Conclusions: The results reported in this study indicate candidate genes and molecular mechanisms involved in IF content difference in Nelore cattle.
View Article and Find Full Text PDF

Download full-text PDF

Source
http://dx.doi.org/10.1186/s12864-019-5904-xDOI Listing
http://www.ncbi.nlm.nih.gov/pmc/articles/PMC6591902PMC
June 2019

Post-transcriptional markers associated with clinical complications in Type 1 and Type 2 diabetes mellitus.

Mol Cell Endocrinol 2019 06 26;490:1-14. Epub 2019 Mar 26.

Division of Clinical Immunology, Department of Medicine, Ribeirão Preto Medical School, University of São Paulo, 14048-900, Ribeirão Preto, SP, Brazil. Electronic address:

The delayed diagnosis and the inadequate treatment of diabetes increase the risk of chronic complications. The study of regulatory molecules such as miRNAs can provide expression profiles of diabetes and diabetes complications. We evaluated the mononuclear cell miRNA profiles of 63 Type 1 and Type 2 diabetes patients presenting or not microvascular complications, and 40 healthy controls, using massive parallel sequencing. Gene targets, enriched pathways, dendograms and miRNA-mRNA networks were performed for the differentially expressed miRNAs. Six more relevant miRNAs were validated by RT-qPCR and data mining analysis. MiRNAs associated with specific complications included: i) neuropathy (miR-873-5p, miR-125a-5p, miR-145-3p and miR-99b-5p); ii) nephropathy (miR-1249-3p, miR-193a-5p, miR-409-5p, miR-1271-5p, miR-501-3p, miR-148b-3p and miR-9-5p); and iii) retinopathy (miR-143-3p, miR-1271-5p, miR-409-5p and miR-199a-5p). These miRNAs mainly targeted gene families and specific genes associated with advanced glycation end products and their receptors. Sets of miRNAs were also defined as potential targets for diabetes/diabetes complication pathogenesis.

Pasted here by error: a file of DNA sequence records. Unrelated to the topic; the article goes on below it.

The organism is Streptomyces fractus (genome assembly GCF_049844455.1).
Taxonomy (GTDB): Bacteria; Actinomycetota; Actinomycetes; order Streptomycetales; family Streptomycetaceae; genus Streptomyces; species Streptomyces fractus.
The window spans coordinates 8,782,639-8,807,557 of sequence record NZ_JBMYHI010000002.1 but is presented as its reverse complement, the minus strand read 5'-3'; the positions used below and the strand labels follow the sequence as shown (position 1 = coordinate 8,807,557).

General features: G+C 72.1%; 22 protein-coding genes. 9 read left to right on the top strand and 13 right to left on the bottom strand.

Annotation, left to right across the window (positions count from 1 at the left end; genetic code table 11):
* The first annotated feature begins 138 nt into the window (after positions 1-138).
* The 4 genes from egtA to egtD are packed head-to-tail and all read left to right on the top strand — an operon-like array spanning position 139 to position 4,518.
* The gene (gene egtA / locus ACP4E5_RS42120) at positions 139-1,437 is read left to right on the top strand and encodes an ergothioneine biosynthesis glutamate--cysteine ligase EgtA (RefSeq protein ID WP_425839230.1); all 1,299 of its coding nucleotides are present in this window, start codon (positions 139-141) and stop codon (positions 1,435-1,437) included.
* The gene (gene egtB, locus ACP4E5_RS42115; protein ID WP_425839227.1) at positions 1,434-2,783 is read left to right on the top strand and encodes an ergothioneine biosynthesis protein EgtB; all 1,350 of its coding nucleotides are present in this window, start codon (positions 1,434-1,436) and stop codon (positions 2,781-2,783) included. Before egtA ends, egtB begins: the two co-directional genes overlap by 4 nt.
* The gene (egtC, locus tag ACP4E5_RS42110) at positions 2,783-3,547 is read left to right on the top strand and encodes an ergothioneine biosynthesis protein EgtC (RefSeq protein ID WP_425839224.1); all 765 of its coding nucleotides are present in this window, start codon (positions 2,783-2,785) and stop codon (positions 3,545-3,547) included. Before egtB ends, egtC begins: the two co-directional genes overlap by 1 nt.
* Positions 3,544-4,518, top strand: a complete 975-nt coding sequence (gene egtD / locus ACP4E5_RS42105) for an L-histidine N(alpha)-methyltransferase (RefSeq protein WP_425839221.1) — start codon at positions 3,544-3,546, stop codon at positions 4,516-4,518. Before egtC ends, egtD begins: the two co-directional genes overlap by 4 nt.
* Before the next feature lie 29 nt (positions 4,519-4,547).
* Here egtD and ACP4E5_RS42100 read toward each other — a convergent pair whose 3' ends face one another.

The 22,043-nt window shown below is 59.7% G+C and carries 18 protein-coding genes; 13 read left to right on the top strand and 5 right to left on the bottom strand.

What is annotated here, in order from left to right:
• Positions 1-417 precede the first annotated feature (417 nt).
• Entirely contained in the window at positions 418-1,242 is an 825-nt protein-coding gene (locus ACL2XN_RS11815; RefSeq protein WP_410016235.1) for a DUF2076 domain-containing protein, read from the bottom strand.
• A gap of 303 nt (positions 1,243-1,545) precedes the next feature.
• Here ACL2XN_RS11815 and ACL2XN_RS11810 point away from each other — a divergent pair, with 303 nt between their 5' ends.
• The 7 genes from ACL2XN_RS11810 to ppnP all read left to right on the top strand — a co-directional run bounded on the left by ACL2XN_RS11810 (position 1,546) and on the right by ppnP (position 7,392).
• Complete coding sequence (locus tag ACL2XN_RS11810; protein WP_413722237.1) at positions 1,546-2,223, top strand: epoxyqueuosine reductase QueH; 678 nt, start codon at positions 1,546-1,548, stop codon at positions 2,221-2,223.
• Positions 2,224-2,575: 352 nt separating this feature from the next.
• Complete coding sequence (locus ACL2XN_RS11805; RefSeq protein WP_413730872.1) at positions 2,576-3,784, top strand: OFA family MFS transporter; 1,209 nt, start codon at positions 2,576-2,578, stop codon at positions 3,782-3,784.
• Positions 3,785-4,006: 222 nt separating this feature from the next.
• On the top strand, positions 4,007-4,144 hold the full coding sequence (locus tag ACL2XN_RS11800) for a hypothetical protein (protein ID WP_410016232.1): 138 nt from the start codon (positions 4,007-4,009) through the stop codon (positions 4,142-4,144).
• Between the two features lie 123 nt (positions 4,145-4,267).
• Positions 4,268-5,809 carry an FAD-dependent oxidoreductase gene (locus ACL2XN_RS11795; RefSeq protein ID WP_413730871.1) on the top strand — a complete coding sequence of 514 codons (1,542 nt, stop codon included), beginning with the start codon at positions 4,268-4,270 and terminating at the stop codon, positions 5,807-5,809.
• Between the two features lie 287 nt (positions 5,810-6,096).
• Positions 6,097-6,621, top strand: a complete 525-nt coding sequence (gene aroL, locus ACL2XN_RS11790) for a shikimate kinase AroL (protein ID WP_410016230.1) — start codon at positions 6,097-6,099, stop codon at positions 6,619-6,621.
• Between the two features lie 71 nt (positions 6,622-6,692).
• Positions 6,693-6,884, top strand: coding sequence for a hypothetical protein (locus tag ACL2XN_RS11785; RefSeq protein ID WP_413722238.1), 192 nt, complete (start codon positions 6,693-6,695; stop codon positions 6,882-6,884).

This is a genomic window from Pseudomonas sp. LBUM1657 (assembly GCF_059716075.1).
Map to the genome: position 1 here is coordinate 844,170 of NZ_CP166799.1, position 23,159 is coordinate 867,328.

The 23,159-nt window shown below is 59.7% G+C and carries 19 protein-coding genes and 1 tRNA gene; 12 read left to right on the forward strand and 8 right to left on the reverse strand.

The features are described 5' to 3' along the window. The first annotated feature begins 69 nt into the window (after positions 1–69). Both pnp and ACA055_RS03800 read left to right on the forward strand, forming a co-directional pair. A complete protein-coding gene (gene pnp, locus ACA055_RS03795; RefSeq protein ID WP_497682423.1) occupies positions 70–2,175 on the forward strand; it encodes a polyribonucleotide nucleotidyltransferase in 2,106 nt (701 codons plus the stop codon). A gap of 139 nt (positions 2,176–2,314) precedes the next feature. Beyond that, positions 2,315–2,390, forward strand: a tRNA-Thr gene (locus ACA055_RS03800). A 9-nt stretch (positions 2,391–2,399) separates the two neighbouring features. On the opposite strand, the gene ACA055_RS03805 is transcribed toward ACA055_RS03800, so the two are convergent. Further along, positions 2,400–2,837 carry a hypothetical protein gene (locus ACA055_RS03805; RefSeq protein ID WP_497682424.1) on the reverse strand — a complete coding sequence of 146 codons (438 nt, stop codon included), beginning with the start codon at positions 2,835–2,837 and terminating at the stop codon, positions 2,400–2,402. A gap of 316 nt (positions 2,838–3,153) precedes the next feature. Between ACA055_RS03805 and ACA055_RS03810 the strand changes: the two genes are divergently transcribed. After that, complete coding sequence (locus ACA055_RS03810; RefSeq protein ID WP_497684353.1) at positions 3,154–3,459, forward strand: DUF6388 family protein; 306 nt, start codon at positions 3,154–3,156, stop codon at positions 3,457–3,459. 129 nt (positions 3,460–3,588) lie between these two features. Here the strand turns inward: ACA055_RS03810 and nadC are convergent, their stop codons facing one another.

View Article and Find Full Text PDF

Download full-text PDF

Source
http://dx.doi.org/10.1016/j.mce.2019.03.008DOI Listing
June 2019

Intestinal Dysbiosis in Autoimmune Diabetes Is Correlated With Poor Glycemic Control and Increased Interleukin-6: A Pilot Study.

Front Immunol 2018 25;9:1689. Epub 2018 Jul 25.

Microbiome Study Group, School of Health Sciences Dr. Paulo Prata (FACISB), Barretos, Brazil.

Intestinal dysbiosis associated with immunological deregulation, leaky gut, bacterial translocation, and systemic inflammation has been associated with autoimmune diseases, such as type 1 diabetes (T1D). The aim of this study was to investigate the intestinal dysbiosis in T1D patients and correlate these results with clinical parameters and cytokines. The present study was approved by the Barretos Cancer Hospital (Process number 903/2014), and all participants have signed the informed consent in accordance with the Declaration of Helsinki, and answered a questionnaire about dietary habits. Stool samples were used for bacterial 16S sequencing by MiSeq Illumina platform. IL-2, IL-4, IL-6, IL-10, IL-17A, TNF, and IFN-γ plasma concentrations were determined by cytometric bead arrays. The Pearson's chi-square, Mann-Whitney and Spearman correlation were used for statistical analyses. Alpha and beta diversities were conducted by using an annotated observed taxonomic units table. This study included 20 patients and 28 controls, and we found significant differences ( < 0.05) among consumption of vegetables, proteins, milk and derivatives, spicy food, and canned food when we compare patients and controls. We detected intestinal dysbiosis in T1D patients when we performed the beta diversity analysis ( = 0.01). The prevalent species found in patients' stool were the Gram-negatives , and . The inflammatory interleukin-6 was significantly increased ( = 0.017) in patients' plasma. Furthermore, we showed correlation among patients with poor glycemic control, represented by high levels of HbA1 percentages and Bacteroidetes, Lactobacillales, and relative abundances. We concluded that there are different gut microbiota profiles between T1D patients and healthy controls. The prevalent Gram-negative species in T1D patients could be involved in the leaky gut, bacterial translocation, and poor glycemic control. However, additional studies, with larger cohorts, are required to determine a "signature" of the intestinal microbiota in T1D patients in the Brazilian population.